- Date : 25/06/2020
- Read: 5 mins
Have you ever listened to the ABBA song ‘Money, money, money / Must be funny / In the rich man’s world’ and nodded your head fervently?
A wise man once said: “It’s not the man who has too little, but the man who craves more, that is poor.” While we may all nod sagely at this truism, the fact remains that many of us fail to practise it in our daily lives. We tend to forget that money is only a part of life – it’s not the be-all and end-all of our existence.
Society at large has conditioned people to believe that money is everything – that it brings happiness, success, and everything else that matters. They aren’t entirely wrong – there’s some truth to this sentiment because money is essential to live a comfortable life that’s full of choices and opportunities.
Unfortunately, in their struggle to earn more money and build wealth, many people get carried away and harm their mental health, relationships, and overall well-being. It’s more common than you may think, and the worst part is that it’s not obvious when such an unhealthy money attitude takes over your life.
The line between working hard to build a good life for yourself and overworking and constantly stressing to earn money is a thin one. Here are some unhealthy signs of being obsessed with money that you should be on guard against.
Related: 5 Proven ways to make money online
1. You talk about money all the time
Remember the character from the movie 3 Idiots who would go on about how much his personal articles like shoes and watch were worth? If you find yourself doing that a lot, it’s time to dial it down a notch. But fixating on money can be more subtle than that. You could be forever discussing market opportunities, salaries and bonuses, and seeing everything through the lens of money.
2. You see money in only money terms
You must have often heard classic proverbs such as ‘health is wealth’ and ‘time is money’. They may seem overused, but that’s because they hold such an important truth of life. If you are overworking yourself and neglecting your health, you’re being counterproductive. Over time, your deteriorating health can result in high medical bills – in addition to physical agony.
Therefore, it’s important to see money in terms of time and convenience rather than in a strictly financial sense. For instance, if you get a driver instead of driving yourself to work daily, you may have to pay the driver money but you will get that extra hour or so daily to catch up on reading, calls, and other important stuff. After all, you are earning money so that you can live a comfortable life.
3. You keep comparing your finances with others
Wanting to know how much your peers earn and how they invest is normal curiosity. But constantly comparing your finances with theirs is far from healthy. If a friend buys a new asset like a car or a second home and you go down the spiral of ‘how is that possible?’ and start comparing your financial situation to theirs, it’s not good for your sanity or your relationship with them.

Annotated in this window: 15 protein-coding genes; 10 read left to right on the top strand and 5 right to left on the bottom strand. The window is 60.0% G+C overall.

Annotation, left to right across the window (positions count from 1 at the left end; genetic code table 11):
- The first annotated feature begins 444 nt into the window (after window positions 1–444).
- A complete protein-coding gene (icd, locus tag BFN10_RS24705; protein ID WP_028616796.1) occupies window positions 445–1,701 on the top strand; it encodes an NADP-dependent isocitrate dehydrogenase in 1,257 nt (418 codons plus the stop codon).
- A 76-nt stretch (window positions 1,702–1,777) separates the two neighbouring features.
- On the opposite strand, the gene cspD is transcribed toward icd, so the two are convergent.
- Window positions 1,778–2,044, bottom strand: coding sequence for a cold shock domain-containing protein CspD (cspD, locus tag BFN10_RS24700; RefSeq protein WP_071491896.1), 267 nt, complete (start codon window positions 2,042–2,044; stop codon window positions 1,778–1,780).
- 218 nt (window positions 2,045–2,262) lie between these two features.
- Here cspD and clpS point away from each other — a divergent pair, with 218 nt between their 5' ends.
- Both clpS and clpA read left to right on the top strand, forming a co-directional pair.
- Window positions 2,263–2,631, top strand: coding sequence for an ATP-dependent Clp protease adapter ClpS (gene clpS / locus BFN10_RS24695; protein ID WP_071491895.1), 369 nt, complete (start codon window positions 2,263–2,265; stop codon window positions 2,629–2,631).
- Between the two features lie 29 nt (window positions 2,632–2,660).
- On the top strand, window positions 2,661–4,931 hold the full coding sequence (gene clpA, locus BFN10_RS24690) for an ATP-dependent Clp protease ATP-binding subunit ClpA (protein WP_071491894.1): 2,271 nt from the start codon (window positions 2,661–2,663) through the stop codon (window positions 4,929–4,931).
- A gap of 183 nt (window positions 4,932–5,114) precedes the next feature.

You should learn to accept that there will always be people who earn more than you do or are more privileged, but how they live their lives shouldn’t have any material impact on how you live yours. Just remember that and keep doing your own thing.
4. You stress yourself out about your earnings
Who doesn’t want to earn more money? Even millionaires want to become billionaires; that’s basic human nature. However, if despite having a good job that pays well and that you enjoy doing, you’re constantly looking for a better opportunity simply because it may pay a little more, you’ll always be restless and ready to look for ‘what next?’ without truly appreciating where you are.
5. Your spending behaviour is extreme
Overspending and taking loans to fund consumption expenses such as a trip to Europe or to indulge in materialistic things like a designer watch to maintain a certain social status is not prudent. That’s one end of the spending behaviour spectrum. The other extreme is not spending at all on discretionary expenses and not allowing any space in your budget to indulge in fun activities or hobbies. It’s important to find a balance because neither of these spending extremes are healthy.
6. You’re alienating friends and family
If you can’t remember the last time you took a vacation – even a short one – with your friends or family, chances are you’re too focused on work and earning money to give them the time they deserve. Yes, you’re working hard for them, but your presence is more valuable than money. What child will be happy getting fancy gifts on their birthday if their parents aren’t around most of the time? You need to set aside some time every week for leisure activities and to spend with your loved ones, no matter how busy your schedule.
In the end, a person who is content and at peace isn’t the one who has the most money in the bank but the one who can eat well, sleep peacefully, and laugh a lot. So make sure to check for these signs – not just in yourself but also your loved ones. Read these 7 Tips to ace money management in a year.